The Five Best Realistic Dads from 80s Movies

The Five Best Realistic Dads from 80s Movies

After doing research for this blog it turns out that there seems to be a general consensus on the best dads of the 80’s movies. They’re not bad choices, but if all I do is copy, paste, and spin my editor would throw it back at me. So consider this list dads whose character you have to look at a bit closer than you would the star of the movie. The logic really isn’t that twisted (though you may disagree) and to calm the nerves of those who are inclined to disagree with all the dads on the list I included one that deserved a repeat marquee listing.

Dirty Dancing — Jake Houseman

Played by Jerry Orbach (from that Law and Order TV show), Baby’s dad can be easily related to by viewers who happened to grow up in the 80’s. It was a time when dads were right, everyone else was wrong, and you learned to meet their expectations much like dads of the 50’s. Change was taking place, but had yet to gain momentum. Baby’s dad rejected the rebel kid which led to Baby trying to communicate how wrong he was. But in the end, for the sake of Baby and probably for his own good, he admitted he was wrong, apologized to those he misjudged, and was able to let Baby grow up. He also learned Baby lied from time to time. Dads may be slow to catch on, but eventually they figure things out. By the way, is it a coincidence that Mike and the Mechanics “The Living Years” came out a year after the release of Dirty Dancing?

Star Wars – Darth Vader

Like Jake, Darth had his problems with his offspring. And though their problems were clearly black and white, somehow you always sensed that there was something going on behind the scenes. There were more than a few people who were not completely shocked that Darth Vader was Luke Skywalker’s father. So what gives him a place on this list? As we see in later installments of the franchise, when push comes to shove Darth protects his son despite operating in very different universes. How many dads can meet that standard? Luke knew there was some good in his father all along — and he was right.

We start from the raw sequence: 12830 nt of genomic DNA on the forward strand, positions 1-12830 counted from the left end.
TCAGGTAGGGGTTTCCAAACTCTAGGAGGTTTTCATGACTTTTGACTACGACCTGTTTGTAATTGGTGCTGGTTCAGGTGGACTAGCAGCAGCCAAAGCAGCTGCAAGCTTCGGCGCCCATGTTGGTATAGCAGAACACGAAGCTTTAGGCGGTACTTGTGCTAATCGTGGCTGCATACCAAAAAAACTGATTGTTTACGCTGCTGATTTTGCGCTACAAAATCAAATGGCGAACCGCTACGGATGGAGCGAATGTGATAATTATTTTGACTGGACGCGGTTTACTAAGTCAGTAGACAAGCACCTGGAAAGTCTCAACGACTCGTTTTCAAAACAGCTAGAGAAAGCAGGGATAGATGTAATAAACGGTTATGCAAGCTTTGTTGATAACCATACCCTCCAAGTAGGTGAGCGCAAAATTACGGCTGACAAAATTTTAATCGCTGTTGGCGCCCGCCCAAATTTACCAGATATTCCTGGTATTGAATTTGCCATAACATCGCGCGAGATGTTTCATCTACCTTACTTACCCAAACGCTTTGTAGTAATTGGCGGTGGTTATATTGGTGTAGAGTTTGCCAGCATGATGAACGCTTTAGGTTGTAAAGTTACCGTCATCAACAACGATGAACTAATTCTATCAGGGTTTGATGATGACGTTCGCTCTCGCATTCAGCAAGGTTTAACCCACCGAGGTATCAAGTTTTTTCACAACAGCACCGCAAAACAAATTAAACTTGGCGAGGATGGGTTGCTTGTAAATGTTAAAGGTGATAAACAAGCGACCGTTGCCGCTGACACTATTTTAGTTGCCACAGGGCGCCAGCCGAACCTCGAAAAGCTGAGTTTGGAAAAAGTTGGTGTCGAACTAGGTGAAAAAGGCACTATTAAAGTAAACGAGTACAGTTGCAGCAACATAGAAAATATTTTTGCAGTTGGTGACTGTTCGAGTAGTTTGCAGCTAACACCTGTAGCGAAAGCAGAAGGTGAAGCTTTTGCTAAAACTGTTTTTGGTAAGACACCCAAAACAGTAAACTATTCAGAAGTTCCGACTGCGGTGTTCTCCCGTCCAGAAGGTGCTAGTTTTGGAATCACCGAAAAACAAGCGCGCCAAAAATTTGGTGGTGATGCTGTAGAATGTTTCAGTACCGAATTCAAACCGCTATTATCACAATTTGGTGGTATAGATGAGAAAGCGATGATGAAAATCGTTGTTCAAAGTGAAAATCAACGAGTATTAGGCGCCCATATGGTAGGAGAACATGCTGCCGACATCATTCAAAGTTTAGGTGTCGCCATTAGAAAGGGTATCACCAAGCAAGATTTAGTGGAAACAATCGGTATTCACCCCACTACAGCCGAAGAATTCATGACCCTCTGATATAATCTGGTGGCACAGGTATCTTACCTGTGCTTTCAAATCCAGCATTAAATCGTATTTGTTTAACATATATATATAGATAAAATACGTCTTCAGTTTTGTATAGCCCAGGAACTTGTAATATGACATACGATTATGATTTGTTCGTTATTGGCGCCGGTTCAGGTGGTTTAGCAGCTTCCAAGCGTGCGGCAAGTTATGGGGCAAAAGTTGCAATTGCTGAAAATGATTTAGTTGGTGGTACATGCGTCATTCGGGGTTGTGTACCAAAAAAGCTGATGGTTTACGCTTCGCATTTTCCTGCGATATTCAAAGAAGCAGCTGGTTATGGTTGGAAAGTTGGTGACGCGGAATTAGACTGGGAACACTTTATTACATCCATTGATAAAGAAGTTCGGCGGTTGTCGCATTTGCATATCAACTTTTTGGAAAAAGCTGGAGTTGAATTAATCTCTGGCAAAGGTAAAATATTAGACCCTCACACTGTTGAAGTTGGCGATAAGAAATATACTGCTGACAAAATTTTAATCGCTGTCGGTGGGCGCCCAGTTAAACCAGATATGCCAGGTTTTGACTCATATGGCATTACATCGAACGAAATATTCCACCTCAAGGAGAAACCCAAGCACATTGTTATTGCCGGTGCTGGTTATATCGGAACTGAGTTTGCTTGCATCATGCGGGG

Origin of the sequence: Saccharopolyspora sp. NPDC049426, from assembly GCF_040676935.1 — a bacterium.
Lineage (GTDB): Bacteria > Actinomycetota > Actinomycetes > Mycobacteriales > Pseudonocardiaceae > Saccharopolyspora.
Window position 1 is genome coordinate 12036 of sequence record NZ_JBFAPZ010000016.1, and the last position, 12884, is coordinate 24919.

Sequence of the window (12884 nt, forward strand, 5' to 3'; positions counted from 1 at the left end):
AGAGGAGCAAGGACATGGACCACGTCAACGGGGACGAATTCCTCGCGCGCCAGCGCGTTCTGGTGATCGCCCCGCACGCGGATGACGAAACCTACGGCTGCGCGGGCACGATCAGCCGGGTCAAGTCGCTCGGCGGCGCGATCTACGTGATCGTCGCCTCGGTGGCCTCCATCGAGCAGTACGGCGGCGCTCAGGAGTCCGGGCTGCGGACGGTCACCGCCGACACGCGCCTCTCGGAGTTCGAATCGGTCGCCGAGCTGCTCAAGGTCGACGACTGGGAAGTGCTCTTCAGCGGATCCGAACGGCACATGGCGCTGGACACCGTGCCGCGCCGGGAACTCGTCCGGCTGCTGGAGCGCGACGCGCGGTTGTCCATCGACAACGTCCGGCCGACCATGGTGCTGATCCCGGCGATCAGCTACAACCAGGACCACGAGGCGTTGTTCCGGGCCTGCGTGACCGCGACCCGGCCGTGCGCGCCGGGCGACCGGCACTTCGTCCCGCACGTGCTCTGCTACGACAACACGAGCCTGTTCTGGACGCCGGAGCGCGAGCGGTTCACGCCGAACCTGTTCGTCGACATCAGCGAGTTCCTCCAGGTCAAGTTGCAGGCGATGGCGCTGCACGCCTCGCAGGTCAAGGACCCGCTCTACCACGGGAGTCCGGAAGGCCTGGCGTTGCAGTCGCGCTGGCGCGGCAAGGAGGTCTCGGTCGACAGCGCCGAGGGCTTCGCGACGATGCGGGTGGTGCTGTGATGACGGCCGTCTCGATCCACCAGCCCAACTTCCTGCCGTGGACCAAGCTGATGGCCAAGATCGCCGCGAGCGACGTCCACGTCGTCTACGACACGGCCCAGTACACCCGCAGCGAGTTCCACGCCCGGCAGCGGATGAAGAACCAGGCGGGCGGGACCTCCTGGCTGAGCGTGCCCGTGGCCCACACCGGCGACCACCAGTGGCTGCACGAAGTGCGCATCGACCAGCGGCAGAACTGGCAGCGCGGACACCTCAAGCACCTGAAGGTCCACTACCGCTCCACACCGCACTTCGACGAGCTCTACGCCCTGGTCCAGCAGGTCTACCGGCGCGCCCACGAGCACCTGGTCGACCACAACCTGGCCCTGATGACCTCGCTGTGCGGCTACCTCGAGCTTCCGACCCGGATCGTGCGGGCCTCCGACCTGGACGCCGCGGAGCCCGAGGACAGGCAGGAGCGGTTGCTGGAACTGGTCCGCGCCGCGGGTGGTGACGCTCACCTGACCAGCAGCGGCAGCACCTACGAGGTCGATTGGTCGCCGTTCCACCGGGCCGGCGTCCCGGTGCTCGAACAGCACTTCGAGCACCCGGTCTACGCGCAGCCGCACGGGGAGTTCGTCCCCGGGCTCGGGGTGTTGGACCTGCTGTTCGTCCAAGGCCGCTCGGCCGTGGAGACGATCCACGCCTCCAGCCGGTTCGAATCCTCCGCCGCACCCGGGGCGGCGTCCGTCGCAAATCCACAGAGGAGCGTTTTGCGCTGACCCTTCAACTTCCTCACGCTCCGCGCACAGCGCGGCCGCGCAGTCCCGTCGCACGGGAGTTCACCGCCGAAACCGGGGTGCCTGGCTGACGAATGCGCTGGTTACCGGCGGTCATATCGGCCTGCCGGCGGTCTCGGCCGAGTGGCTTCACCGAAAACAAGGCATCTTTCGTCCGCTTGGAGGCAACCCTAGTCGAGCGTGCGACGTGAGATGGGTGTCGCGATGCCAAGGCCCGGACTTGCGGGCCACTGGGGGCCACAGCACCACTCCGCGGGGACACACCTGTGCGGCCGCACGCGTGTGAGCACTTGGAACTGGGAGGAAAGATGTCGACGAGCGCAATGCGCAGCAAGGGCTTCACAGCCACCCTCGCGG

Indiana Jones and the Last Crusade

First of all, the father of Indiana Jones was played by Sean Connery, which gives the character a huge advantage. This is the one generally agreed upon as the top 10 best dads of 80’s movies. We can think of him as a “freedom father” — one who gave his son all the freedom he wanted to determine his own destiny, yet when was criticized by his son for doing that he is nonplussed. Despite going their separate ways in life, they meet up again in pursuit of the same thing. As they say – like father, like son.

Wall Street — Carl Fox

If the name doesn’t sound familiar to you, he was Bud Fox’s dad played by Charlie Sheen’s dad. While we get all wrapped up with the shenanigans of Gordon Gecko and Bud, it is easy to lose sight of the fact that from beginning to end, Carl was always trying to steer his kid in the right direction. Maybe Bud didn’t want to be a customer service supervisor in the 80’s (was there anyone who did?) but his dad always left the option open. When Bud didn’t meet his dad’s expectations it was OK. Dad was still there for him. The stereotypical blue collar dad of the 80’s and fit in perfectly as the contrast to the world of the rich and powerful. In the end, even when Bud is going to jail, dad is there for him. You can’t get much better than that.

The Untouchables — Elliot Ness

Eliot Ness?? Yes. Though he actually becomes a father during the movie, he has all the tools necessary for being the best father ever. He is courageous, knows when to bend the rules, is always looking out for his family’s best interests, gets rid of the bad guys, and listens to older people. He is polite to women struggling with a baby carriage, is quick to make friends, is a good judge of character, and is willing to take a blood oath for the good of others. His one flaw is that once Prohibition is rescinded, he says he is going out for a drink.

Start a Discussion

Main Heading Goes Here
Sub Heading Goes Here
No, thank you. I do not want.
100% secure your website.